It's come as a great surprise that ex-NTUC assistant director Amy Cheong has been left off with a stern warning by the Singapore police.

    Apparently, her Facebook comments last October berating an ethnic minority group has been deemed not serious enough to warrant her arrest and no charges were filed against her.

    But what's more shocking to Singaporeans -- in particular, those residing on the Internet -- is that one day after this news broke, the Sticker Lady, a.k.a. Samantha Lo, was also charged in court for her role in creating cheeky art works using stickers and spray paint that the authorities deemed to be outright vandalism. She now faces a fine or jail term of up to two years if she is convicted of 15

    Read More »from ‘Sticker Lady’ vs Amy Cheong: Who got it worse?
  • Turning Twelve

    Faith Lee, mrbrown's oldest daughter

    A few days ago, my firstborn turned twelve.

    Twelve years old: One cycle of the Chinese zodiac. The number of years it takes to make a single malt whiskey. The year for Primary School Leaving Examination.

    Twelve years ago, my child was born. Sixteen years ago, my wife and I got married. And twenty-four years ago, my wife decided she would go steady with me.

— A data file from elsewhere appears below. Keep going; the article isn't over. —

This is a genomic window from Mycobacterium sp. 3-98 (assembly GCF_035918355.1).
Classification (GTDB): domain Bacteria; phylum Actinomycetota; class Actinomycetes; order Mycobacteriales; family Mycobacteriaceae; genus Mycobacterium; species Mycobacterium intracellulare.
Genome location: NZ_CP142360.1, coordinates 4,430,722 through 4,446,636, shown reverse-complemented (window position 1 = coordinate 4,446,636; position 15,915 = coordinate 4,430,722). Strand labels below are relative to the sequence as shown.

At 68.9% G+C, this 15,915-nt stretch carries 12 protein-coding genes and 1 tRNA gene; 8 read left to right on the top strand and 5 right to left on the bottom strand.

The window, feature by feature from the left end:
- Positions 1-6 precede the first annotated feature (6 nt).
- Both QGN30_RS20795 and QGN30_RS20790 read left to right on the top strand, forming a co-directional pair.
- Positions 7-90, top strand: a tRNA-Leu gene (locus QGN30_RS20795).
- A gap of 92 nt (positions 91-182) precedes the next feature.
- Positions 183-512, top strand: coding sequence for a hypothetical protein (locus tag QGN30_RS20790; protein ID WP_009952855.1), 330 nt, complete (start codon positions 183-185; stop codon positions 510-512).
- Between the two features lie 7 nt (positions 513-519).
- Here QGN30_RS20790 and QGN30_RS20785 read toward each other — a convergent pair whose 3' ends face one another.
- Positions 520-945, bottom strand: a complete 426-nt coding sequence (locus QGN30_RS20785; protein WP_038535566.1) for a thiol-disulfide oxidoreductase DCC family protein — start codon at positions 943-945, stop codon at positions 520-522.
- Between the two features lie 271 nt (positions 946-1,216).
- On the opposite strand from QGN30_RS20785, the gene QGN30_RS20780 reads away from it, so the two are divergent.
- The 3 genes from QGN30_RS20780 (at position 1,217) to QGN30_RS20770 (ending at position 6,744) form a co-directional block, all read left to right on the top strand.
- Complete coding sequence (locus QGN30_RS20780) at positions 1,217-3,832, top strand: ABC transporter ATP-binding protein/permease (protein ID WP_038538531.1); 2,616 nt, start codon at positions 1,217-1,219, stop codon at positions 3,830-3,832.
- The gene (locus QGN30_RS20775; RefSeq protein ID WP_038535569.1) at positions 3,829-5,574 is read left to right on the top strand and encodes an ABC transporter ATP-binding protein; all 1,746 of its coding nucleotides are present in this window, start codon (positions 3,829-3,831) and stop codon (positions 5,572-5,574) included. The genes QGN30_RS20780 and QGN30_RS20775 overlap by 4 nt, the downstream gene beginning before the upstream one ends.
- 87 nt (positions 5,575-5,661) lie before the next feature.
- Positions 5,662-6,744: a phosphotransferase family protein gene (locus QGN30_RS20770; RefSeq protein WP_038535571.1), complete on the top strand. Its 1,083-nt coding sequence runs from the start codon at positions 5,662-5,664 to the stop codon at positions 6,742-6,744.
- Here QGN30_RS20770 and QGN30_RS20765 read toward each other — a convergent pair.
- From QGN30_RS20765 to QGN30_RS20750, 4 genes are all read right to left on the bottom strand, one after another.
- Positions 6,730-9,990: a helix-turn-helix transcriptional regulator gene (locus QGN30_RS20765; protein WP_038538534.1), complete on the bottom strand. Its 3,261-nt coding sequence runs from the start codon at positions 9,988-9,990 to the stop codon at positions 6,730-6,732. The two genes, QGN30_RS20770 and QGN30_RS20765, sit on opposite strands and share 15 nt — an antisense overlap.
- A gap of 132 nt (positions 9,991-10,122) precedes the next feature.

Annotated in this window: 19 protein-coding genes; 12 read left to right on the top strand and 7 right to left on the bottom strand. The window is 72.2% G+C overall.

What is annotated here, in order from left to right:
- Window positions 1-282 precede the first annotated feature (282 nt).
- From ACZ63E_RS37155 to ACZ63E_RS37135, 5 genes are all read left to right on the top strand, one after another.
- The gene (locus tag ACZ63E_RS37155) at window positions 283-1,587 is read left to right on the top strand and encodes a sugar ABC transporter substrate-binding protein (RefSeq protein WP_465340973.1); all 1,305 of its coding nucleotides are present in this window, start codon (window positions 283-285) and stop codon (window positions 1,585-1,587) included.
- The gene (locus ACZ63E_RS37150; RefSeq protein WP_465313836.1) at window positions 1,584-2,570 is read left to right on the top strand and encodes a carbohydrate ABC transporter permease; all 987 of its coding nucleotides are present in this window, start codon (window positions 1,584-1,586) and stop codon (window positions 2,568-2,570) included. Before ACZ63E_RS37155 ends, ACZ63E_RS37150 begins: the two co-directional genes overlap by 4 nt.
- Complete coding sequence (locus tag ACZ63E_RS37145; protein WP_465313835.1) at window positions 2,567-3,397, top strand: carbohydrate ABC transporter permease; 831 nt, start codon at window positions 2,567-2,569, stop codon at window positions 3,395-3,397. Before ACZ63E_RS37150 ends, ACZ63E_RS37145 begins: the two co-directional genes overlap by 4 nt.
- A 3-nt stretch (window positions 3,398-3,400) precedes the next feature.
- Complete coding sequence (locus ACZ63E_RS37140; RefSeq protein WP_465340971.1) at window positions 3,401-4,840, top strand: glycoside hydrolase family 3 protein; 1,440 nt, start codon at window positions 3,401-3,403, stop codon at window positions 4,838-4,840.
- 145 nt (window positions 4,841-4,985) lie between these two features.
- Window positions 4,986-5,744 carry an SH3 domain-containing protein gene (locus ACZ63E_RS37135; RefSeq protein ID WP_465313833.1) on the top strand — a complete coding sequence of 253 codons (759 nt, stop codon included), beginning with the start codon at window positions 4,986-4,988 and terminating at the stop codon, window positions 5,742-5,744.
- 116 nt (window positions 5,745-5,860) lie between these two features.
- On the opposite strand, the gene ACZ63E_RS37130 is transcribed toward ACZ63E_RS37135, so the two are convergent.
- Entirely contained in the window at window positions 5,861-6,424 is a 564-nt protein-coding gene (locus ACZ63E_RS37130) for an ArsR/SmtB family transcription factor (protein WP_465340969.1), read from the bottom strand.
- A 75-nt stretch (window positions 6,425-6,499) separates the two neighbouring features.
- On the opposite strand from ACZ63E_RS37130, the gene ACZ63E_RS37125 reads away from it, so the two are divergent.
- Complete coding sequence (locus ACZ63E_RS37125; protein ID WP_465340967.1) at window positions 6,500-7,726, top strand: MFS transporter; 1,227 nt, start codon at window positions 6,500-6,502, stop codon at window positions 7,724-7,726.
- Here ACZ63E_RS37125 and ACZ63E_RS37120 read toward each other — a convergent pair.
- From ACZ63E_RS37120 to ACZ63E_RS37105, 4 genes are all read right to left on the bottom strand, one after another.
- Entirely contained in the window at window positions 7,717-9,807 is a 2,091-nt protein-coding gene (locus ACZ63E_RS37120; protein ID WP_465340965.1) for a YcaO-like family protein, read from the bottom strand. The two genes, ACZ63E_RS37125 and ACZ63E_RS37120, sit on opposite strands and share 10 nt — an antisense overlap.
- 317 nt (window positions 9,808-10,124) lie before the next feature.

Little did we know where our journey as a couple would take us. Little did we know of the challenges, and the joys, ahead.

    But here we are. With three children. And the first one just turned twelve.

    It wasn't what we envisaged for our firstborn, to be honest.

    My wife looked forward to shopping for clothes with her. Maybe pick out some nice dresses together. Maybe argue over things like whether she is allowed to wear makeup or have her ears pierced.

    Or maybe fret over her exams. How she is doing well in English but just getting by with Maths. Or whether all those hours she spends on the phone with her best friend was affecting her

    Read More »from Turning Twelve